Conventional wisdom is not so wise

The enemy of the conventional wisdom is not ideas but the march of events. – John Kenneth Galbraith

In life we are given lots of advice by well meaning friends and colleagues. Rarely is this advice formed from reflection, experience or debate.  This common advice is the conventional wisdom passed on to us.  

Conventional wisdom is usually a distillation of the way things used to be or how people think it should be. Conventional wisdom tells us how the system wants us to behave. Advice like this is full of platitudes and an implicit message not to rock the boat:

  • Look after yourself first
  • Do what your boss wants
  • Don’t draw attention to yourself
  • Knowledge is power
  • Make sure you don’t fail
  • Make things perfect before you share them
  • Take the credit
  • You only get one shot
  • Never admit you don’t know
  • Appear strong. Always grow your power

Conventional wisdom is rarely wise. Here’s why:

Don’t Judge the Future on the Past:  Change is happening faster than ever. Look around. There is extensive discussion of how rules are changing and the future requires different behaviours. Basing your behaviour on advice from the last century may not be much value.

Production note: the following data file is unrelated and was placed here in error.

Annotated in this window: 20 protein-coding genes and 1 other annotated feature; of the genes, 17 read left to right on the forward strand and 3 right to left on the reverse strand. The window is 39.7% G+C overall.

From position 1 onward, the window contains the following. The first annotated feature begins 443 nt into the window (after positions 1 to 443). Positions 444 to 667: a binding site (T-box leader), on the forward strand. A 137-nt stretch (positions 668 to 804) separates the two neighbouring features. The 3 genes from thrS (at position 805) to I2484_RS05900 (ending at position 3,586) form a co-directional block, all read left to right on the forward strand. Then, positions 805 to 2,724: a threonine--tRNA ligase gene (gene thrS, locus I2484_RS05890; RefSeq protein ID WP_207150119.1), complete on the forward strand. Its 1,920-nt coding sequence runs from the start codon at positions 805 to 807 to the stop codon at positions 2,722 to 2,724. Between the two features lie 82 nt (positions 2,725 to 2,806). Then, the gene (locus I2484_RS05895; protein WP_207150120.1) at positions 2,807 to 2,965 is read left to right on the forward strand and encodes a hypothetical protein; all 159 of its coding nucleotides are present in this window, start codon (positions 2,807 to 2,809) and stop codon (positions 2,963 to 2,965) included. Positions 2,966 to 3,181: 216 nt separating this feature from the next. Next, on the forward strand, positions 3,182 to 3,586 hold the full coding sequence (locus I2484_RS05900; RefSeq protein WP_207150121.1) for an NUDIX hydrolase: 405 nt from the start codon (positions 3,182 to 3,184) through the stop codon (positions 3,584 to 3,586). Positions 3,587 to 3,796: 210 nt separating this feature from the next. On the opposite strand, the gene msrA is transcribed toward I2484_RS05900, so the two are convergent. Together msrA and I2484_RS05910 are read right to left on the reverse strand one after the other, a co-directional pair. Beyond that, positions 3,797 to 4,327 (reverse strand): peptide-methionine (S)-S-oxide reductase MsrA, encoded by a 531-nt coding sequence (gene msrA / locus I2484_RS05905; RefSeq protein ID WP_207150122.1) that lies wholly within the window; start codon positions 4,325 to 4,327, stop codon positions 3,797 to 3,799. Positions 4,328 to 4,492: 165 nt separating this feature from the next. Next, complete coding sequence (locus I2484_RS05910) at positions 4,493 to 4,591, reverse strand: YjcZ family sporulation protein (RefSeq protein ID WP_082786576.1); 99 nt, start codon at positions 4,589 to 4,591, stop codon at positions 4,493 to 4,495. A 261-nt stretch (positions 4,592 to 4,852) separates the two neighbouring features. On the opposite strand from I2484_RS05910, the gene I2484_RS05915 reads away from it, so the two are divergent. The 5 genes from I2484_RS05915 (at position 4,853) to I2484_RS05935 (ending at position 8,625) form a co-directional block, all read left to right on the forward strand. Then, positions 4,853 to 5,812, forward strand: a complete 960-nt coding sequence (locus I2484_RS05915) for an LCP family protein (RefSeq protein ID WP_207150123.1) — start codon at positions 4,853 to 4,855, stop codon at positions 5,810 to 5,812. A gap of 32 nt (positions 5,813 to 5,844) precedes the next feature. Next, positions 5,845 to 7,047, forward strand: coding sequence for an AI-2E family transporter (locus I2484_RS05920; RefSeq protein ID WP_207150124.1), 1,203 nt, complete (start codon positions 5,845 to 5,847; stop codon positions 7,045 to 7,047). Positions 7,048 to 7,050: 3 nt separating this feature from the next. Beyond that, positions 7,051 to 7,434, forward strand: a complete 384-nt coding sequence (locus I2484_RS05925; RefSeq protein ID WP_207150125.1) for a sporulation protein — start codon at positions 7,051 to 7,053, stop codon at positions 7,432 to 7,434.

Great Advice is Tested by Conflict, Reflection and Experience: Ask people why they are giving you the advice.  If the answer is ‘I heard it somewhere’ or ‘everyone knows’ then take it with a grain of salt. Conventional opinions rarely get challenged. They live long beyond their expiry date. Great advice is the result of personal experience and insight, usually where it has been tested against opposing views in conflict. Conflict, reflection and experience keeps advice relevant. Make sure you are not someone else’s guinea pig.

Conventional Wisdom Conflicts: Should I ‘Not draw attention to myself’ or ‘Take the Credit’?  Conventional wisdom reflects the complexity and conflicts of the system.  This advice can be used to support any personal opinion.  It has not been reconciled for your circumstances.

What Reflects the Average, Does not Reflect You: You circumstances are different to that of the average. You may well be trying to make yourself even more unique. Advice that reflects your unique purpose, strengths and opportunity will rarely be conventional wisdom.

Value the people who give you unconventional wisdom.  Go gain some yourself in debate, reflection and experience.

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